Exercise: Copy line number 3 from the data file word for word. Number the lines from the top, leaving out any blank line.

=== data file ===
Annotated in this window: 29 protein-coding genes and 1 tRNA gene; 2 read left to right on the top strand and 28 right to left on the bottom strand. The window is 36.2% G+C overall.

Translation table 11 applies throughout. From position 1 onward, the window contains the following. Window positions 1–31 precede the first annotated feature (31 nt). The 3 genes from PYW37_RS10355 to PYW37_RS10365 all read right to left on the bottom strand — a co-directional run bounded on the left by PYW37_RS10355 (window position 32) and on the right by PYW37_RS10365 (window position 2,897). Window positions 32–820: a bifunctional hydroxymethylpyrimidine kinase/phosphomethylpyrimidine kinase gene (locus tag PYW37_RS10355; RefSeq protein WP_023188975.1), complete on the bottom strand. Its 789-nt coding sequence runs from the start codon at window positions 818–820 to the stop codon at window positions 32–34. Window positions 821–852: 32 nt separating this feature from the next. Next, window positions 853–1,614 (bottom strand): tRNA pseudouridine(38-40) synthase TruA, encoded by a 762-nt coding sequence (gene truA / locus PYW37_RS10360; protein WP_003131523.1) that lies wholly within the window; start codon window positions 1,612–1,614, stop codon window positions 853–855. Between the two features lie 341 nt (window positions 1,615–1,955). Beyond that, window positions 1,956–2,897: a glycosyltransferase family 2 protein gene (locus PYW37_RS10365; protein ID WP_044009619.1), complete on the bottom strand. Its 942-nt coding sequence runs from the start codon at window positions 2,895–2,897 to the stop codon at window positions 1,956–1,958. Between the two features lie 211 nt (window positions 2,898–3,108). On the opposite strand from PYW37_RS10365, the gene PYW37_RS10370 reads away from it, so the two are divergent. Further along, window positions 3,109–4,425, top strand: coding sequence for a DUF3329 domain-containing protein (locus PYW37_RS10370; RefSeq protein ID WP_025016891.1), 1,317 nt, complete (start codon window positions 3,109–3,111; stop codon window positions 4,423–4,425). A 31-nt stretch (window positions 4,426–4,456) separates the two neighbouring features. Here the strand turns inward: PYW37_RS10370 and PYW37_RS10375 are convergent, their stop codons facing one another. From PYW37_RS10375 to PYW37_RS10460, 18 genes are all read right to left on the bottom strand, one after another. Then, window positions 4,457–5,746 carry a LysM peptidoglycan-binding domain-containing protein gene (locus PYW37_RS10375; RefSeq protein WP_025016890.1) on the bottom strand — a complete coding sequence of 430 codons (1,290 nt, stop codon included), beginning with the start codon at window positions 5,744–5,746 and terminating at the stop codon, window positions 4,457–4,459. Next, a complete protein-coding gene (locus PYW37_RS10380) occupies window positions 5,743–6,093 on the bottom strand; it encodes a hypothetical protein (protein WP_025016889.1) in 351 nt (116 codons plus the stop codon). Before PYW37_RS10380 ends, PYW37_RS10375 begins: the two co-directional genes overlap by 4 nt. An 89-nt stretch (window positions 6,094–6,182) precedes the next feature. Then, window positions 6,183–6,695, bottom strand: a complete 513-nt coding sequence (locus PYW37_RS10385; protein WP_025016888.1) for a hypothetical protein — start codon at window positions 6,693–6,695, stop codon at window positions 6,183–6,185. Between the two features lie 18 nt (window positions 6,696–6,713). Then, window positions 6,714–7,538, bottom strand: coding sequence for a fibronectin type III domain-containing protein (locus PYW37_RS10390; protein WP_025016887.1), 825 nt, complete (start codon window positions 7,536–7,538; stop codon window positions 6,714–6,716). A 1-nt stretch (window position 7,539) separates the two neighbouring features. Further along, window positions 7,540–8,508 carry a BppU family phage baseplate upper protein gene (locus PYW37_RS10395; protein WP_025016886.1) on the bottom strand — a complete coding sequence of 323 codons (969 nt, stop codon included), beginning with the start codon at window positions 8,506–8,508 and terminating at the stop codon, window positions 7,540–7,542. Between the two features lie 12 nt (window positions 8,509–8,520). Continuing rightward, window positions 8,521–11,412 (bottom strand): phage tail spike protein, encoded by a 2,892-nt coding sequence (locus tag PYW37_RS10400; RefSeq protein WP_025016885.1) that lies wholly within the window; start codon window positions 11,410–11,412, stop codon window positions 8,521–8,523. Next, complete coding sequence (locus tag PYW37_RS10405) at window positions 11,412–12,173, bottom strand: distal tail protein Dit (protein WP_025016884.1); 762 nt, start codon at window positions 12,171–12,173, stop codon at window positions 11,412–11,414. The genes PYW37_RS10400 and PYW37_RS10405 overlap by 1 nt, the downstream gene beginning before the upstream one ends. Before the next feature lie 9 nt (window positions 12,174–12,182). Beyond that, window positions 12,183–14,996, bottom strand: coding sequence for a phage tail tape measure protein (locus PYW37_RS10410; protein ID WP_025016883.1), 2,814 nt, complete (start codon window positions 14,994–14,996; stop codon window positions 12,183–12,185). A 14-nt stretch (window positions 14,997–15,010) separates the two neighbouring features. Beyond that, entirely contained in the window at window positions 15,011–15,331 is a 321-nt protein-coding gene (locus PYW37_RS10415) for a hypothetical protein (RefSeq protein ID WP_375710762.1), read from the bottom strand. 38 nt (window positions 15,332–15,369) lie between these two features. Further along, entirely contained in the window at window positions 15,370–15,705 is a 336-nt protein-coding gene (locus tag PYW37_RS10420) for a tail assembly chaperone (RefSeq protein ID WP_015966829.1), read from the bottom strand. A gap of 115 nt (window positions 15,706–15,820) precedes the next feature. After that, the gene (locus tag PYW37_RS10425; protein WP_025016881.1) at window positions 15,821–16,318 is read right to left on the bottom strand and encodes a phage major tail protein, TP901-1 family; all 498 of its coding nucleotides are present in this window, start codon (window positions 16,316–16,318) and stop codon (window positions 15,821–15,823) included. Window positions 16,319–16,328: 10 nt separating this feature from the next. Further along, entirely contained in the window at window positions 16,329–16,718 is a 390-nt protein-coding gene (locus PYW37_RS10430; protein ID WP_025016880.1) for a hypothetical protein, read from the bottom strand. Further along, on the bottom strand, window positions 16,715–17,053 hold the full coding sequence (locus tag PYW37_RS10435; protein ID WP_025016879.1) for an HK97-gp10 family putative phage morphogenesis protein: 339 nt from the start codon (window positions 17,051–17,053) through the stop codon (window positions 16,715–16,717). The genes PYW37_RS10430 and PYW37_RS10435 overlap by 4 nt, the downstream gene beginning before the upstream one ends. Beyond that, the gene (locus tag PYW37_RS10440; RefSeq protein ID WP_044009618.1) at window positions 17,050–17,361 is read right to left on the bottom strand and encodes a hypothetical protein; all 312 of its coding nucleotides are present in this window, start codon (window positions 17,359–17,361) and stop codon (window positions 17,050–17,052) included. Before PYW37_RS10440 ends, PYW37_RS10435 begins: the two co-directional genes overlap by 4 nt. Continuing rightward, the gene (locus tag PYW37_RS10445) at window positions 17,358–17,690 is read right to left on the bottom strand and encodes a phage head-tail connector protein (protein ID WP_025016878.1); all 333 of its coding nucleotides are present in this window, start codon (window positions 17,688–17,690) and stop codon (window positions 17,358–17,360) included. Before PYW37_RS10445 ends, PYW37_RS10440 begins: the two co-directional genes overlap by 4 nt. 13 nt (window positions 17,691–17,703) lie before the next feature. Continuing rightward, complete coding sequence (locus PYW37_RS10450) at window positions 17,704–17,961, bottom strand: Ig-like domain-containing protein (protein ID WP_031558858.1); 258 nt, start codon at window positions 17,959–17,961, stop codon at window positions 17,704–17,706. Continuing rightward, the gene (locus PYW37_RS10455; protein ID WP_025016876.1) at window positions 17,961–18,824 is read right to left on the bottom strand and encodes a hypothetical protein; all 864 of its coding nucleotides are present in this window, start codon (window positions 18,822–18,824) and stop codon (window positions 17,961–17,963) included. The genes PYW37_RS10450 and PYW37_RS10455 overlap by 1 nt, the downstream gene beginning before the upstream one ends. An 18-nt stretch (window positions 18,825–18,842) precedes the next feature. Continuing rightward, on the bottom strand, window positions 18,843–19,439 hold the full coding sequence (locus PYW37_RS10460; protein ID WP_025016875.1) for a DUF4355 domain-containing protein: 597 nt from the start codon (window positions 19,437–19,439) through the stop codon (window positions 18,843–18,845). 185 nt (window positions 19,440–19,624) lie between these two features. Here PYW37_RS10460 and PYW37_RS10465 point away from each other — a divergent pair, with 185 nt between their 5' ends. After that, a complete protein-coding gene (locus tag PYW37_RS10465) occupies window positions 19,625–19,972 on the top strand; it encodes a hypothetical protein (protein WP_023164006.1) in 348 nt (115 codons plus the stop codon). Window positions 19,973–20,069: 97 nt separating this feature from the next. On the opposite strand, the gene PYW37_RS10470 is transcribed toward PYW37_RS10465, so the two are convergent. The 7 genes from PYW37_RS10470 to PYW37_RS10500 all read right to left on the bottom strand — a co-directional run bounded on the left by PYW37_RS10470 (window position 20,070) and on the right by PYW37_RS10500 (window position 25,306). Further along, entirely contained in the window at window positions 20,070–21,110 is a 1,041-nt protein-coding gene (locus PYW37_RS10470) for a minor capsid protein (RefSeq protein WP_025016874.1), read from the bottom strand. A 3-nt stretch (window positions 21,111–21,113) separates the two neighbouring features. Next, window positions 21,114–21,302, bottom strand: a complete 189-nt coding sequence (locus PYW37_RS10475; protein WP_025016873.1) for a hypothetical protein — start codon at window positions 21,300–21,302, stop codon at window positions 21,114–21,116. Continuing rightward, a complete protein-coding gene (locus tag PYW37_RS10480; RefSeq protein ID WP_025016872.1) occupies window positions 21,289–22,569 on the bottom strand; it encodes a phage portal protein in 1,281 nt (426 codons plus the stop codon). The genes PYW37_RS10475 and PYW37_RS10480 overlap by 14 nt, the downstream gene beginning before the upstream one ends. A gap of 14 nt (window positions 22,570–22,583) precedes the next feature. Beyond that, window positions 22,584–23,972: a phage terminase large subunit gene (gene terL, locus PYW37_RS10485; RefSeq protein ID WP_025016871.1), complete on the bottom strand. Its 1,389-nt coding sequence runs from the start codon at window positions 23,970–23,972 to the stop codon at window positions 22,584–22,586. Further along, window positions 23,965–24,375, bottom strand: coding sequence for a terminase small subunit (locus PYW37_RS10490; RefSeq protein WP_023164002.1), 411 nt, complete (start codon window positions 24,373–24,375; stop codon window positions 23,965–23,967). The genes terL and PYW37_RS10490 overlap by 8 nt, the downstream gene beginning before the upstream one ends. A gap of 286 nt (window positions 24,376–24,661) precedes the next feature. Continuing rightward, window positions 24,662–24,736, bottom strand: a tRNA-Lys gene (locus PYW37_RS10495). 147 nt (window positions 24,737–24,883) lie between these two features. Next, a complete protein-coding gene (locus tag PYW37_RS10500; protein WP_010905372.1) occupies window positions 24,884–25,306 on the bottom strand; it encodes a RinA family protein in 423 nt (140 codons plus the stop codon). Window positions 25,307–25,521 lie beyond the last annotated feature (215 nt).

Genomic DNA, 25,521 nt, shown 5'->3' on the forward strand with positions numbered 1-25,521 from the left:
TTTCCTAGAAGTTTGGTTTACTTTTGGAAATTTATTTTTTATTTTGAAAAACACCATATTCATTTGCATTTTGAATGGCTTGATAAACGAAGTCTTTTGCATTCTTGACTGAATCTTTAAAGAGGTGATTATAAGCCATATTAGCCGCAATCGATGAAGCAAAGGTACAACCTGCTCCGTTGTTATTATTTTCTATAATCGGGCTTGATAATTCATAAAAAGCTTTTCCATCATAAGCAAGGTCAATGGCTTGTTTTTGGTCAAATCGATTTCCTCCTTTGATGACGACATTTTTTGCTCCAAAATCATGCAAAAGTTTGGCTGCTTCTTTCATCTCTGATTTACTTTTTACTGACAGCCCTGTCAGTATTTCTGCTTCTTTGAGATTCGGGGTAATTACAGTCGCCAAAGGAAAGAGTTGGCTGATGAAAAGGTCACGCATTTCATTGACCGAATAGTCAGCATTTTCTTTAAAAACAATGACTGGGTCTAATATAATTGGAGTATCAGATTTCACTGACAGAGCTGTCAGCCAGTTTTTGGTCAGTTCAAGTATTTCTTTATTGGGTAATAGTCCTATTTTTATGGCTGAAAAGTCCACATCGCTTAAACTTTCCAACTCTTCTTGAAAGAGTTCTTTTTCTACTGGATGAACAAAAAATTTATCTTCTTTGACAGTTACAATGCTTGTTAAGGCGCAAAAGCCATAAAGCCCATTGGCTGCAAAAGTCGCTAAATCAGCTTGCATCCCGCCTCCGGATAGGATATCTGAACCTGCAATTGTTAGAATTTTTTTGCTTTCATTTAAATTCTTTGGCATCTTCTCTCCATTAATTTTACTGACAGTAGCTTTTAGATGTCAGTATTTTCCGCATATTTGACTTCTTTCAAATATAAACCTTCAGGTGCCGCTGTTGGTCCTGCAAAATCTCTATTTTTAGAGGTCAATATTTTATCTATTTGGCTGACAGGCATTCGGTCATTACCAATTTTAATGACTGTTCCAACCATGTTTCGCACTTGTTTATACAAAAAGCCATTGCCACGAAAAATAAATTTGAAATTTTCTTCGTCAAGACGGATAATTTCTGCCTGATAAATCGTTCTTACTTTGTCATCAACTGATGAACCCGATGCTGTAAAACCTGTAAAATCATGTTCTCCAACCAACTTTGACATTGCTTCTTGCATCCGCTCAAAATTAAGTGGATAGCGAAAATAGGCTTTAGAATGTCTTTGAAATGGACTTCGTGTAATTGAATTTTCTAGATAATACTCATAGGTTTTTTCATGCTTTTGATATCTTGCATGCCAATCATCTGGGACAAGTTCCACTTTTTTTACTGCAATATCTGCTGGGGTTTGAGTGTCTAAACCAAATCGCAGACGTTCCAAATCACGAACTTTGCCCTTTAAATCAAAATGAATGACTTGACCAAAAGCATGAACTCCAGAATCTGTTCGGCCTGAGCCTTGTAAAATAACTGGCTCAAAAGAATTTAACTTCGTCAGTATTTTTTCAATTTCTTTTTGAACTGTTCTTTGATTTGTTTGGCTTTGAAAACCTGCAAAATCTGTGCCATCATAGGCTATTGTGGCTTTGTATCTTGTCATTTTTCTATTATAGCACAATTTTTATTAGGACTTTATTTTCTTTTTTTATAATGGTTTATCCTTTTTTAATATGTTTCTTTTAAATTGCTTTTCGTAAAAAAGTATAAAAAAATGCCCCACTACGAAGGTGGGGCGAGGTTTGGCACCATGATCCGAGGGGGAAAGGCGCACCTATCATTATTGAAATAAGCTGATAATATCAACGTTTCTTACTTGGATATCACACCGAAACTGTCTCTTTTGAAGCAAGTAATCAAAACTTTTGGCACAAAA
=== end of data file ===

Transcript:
Genomic DNA, 25,521 nt, shown 5'->3' on the forward strand with positions numbered 1-25,521 from the left: